After more than 6 months as a pedestrian in Bangalore, I have come to think that this city just loves its pedestrians. The people are given so many opportunities to keep themselves fit, for sport and for adventure; I thought they should be documented. Here are some of those:
1. Warzone experience: This is one of the most thrilling adventures. You need to board a public bus first to experience this. The next step is to buy a ticket to any of the busiest junctions in the city. When the bus reaches your destination, the driver will stop just in the middle of a 4 lane road with vehicles speeding at full speed on all sides. Your aim is to now somehow reach the footpath (most of the times, an imaginary one). I do this 2-3 times a week and is my favorite. The silk board bus stop for buses coming from electronics city is the best place to do this.
2. Hurdling: We have a few roads here which have dividers inbetween the roads sometimes on the edges. Whatever may be its purpose, the pedestrian can see them as preparatory tracks for athletics. If you do not like hurdling, then you have the option of walking a few kilometers along the hurdles till you find a gap to cross and coming back along it again.You won’t find any pedestrian underpasses because the road authorities want you to stay fit.
3. Zebra running: In this city, people on wheels are very much part of providing adventure for the walking people, especially so at zebra crossings (I strongly feel that these should be painted like athletics tracks). Most traffic lights in the city have countdown timers and invariably, the sportive spirit is too high among people on wheels. A few people on wheels cheat here and start off even before the countdown reaches Zero. The walkers, with one eye on these cheaters make a run for the edge of the road. Now it ceases being a race for the other end of the road. It becomes a race for life. The short distance run is one of the best exercises for remaining fit.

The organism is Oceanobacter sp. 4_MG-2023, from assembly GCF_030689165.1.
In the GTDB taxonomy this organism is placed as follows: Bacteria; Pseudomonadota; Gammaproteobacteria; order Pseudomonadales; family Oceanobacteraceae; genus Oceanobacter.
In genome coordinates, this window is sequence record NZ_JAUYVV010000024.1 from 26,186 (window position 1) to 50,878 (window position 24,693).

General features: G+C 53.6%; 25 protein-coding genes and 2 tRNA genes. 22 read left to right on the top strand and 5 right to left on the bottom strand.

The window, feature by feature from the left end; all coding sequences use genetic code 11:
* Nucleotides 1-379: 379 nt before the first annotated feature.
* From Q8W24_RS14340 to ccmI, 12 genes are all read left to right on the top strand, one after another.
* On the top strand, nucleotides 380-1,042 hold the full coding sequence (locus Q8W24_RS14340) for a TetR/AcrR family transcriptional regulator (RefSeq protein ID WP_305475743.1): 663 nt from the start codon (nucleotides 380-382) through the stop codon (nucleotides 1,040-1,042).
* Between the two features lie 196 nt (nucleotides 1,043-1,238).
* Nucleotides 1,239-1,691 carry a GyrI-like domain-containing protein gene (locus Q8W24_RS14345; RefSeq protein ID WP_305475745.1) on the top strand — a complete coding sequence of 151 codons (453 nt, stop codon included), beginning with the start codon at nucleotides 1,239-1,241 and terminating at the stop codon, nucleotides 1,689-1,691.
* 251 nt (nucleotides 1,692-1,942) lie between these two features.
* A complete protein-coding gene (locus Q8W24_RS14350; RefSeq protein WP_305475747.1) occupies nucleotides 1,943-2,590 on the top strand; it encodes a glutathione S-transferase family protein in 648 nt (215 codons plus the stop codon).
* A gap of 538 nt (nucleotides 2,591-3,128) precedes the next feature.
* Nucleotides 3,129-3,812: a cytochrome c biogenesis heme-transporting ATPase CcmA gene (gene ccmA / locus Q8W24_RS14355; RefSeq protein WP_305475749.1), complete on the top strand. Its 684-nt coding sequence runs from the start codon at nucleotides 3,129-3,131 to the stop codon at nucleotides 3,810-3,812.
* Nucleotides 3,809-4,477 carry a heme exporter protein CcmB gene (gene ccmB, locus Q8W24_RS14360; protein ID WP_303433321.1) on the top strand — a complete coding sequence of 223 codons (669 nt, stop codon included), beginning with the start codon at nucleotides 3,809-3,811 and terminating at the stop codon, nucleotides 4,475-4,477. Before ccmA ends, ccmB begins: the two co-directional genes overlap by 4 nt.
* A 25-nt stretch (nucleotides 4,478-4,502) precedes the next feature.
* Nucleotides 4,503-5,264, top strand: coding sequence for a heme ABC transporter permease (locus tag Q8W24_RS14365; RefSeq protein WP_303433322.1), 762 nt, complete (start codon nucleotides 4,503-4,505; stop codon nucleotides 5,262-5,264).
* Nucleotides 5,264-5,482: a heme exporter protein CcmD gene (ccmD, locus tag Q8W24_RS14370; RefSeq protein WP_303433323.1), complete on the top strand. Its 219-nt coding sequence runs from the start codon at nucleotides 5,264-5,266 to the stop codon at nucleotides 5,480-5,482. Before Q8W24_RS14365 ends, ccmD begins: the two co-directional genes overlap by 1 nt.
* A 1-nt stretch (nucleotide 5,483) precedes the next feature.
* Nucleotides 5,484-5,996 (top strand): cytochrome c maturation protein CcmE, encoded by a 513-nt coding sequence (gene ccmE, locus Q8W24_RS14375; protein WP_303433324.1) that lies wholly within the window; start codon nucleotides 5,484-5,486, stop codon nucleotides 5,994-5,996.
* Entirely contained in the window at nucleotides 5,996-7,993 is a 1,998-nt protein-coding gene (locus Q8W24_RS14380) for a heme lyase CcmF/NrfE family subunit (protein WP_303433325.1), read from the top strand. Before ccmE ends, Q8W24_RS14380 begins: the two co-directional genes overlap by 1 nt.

4. Long jumps and high jumps: Footpaths with a few slabs removed offer a chance for long jump while construction debris on footpaths provide practise for high jump. And this one is only for serious athletes. A friend of mine tried this once in the rains and had a leg injury by almost falling inside a man hole.
It is to be noted that senior citizens, children below 10 years, pregnant women and physically challenged people are barred from participation and are kept off most of the city’s roads.
The interesting thing is, the city’s people do this in spite of all the dangers it presents. The activities are taken so seriously, the numbers tell the truth. 290 people died in 2010 while trying to walk. In 4 years since 2007, 1628 people have been killed. Still, a huge number of people walk. Although I don’t know if statistics are available for Bangalore, for a city of similar composition like Chennai, the statistics say that 34% of the people either walk or cycle. Do I need to say any more!